The apocalypse arrives and two valley girls are one of the few survivors. Reg (Catherine Mary Stuart) and Samantha (Kelli Maroney) are two sisters who discover a comet has passed by the earth and turned most humans into quasi-zombies. They make some friends, hang out at the mall, an abandoned radio station, and escape government drones after their blood.
The tone and look of Night of the Comet are everything that's best of 80s cinema. Subversive in its gender and racial politics, a true breath of fresh air to the dystopian genre. Why not have fun after civilization comes to a merciful stop? The kool aid skies of Los Angeles, retro movie theaters, and the mall are indelible images of 1984. Night of the Comet celebrates the breezy consumerism of the decade. The yuppies can wear their khakis and polos, but the rest of us can take simple joys in the orange julius and the latest Cyndi Lauper cassette.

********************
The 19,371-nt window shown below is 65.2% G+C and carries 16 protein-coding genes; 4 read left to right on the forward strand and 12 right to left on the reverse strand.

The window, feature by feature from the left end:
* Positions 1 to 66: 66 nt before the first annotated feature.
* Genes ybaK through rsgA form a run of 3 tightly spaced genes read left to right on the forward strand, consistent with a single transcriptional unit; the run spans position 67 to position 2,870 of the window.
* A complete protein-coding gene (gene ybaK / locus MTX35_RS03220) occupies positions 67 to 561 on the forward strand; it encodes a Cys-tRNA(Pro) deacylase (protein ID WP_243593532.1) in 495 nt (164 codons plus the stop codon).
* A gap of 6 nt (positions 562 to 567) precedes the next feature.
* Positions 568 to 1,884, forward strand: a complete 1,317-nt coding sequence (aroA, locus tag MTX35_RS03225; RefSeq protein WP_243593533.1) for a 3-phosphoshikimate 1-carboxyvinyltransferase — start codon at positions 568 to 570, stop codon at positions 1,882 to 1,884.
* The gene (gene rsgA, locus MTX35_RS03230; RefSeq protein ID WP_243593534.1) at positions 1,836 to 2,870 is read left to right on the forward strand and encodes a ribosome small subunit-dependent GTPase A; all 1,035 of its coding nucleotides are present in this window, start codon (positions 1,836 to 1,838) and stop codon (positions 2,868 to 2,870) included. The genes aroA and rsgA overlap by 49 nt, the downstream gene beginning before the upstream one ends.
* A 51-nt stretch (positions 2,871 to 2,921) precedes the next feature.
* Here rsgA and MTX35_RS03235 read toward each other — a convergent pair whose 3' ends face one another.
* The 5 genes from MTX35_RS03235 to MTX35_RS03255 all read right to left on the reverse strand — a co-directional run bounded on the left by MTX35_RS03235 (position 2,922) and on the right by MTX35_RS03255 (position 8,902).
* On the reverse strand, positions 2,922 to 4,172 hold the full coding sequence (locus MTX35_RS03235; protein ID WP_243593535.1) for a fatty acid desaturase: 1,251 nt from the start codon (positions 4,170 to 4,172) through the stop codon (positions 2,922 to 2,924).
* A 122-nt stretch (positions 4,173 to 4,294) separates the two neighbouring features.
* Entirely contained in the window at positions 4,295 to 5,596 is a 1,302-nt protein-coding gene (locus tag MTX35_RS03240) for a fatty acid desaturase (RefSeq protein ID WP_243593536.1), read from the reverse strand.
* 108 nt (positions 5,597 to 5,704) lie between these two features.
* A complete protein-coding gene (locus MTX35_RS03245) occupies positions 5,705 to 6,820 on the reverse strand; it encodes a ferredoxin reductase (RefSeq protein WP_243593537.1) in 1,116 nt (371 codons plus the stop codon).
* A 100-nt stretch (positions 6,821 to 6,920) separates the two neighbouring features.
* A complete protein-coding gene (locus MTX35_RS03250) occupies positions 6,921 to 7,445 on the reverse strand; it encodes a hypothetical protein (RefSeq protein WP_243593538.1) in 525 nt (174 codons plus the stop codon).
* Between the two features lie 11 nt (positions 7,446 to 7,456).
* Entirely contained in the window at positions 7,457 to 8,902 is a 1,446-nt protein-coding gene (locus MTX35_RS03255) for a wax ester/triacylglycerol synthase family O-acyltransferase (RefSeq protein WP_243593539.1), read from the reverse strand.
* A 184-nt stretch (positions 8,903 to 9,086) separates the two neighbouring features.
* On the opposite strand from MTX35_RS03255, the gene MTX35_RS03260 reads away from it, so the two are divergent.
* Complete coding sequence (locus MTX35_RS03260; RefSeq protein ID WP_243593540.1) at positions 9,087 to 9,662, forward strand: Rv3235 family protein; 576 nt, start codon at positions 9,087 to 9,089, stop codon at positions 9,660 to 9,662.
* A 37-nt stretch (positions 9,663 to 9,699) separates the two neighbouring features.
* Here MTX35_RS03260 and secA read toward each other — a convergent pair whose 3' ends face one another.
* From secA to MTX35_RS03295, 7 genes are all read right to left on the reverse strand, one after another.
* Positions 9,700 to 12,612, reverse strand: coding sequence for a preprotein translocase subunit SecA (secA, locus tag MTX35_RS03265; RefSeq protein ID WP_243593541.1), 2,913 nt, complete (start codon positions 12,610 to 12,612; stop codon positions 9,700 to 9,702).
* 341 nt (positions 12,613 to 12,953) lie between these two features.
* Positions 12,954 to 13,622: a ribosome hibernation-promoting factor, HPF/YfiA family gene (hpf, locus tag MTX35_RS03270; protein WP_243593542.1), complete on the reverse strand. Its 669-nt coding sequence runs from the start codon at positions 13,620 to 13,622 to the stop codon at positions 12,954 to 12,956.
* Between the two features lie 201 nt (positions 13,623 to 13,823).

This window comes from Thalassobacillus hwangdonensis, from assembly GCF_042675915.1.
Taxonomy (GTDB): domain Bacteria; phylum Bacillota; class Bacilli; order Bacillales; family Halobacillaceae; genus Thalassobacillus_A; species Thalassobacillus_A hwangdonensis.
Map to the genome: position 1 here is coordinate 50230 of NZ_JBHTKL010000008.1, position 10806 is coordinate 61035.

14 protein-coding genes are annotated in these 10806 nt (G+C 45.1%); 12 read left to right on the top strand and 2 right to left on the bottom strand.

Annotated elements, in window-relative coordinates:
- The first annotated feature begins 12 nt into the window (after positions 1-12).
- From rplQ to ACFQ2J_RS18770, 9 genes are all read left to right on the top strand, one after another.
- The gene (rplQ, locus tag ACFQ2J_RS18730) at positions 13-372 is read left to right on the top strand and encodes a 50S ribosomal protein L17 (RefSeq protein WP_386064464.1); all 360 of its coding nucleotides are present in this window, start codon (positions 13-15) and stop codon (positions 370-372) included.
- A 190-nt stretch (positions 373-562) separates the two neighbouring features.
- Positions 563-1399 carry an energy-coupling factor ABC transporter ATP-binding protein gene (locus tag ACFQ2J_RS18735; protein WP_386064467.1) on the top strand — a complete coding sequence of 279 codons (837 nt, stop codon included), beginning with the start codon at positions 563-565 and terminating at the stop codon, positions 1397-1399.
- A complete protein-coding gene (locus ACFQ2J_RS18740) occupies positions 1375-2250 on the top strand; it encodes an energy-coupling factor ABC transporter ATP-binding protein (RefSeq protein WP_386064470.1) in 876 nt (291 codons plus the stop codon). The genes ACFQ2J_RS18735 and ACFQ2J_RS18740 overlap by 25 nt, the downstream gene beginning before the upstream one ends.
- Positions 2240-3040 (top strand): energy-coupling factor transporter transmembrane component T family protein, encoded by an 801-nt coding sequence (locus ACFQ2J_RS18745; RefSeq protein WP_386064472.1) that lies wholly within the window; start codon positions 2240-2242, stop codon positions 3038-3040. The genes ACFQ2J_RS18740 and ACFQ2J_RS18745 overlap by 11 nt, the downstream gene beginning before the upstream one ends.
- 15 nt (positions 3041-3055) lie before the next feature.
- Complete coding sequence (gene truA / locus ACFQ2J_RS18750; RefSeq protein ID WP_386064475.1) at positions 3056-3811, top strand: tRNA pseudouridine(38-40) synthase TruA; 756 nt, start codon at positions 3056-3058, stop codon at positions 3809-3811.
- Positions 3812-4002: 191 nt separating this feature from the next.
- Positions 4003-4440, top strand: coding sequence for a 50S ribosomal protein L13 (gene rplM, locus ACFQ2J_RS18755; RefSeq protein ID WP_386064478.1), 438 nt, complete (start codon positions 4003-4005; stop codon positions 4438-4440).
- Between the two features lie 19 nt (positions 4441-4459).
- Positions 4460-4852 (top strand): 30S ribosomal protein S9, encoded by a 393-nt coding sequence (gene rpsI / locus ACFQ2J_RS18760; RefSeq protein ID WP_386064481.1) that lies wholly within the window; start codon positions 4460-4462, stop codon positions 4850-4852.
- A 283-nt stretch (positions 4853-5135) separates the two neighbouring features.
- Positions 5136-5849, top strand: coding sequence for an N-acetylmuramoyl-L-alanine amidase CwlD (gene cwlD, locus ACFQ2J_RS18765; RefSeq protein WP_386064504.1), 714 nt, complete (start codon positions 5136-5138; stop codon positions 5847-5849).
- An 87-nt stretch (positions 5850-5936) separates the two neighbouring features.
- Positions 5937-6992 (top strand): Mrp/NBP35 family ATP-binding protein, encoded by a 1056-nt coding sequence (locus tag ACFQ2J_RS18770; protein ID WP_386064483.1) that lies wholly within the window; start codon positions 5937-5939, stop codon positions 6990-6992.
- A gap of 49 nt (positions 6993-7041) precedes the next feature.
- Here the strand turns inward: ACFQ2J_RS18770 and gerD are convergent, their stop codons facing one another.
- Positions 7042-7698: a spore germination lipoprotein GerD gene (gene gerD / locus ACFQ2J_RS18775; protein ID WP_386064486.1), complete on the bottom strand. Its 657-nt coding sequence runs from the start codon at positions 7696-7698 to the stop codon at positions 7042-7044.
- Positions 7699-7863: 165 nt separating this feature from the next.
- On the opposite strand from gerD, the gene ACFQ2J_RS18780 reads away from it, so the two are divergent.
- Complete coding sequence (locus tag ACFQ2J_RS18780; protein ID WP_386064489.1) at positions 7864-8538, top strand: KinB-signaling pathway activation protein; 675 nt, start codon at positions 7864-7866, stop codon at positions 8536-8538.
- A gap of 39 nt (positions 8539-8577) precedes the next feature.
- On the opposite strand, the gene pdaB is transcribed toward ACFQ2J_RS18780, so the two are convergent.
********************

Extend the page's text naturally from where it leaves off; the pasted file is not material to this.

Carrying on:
Thom Eberhardt's direction walks a fine line between sincerity and camp. There are some cheesy scares and true moments of reflection among the characters, but the sense of fun never goes away. Robert Beltran of Eating Raoul fame is not the traditional male lead as Hector, standing as an equal to the girls who can take of themselves.
Apocalyptic movies (and TV) get heavier each year, Night of the Comet refuses to take itself seriously, which makes the film timeless.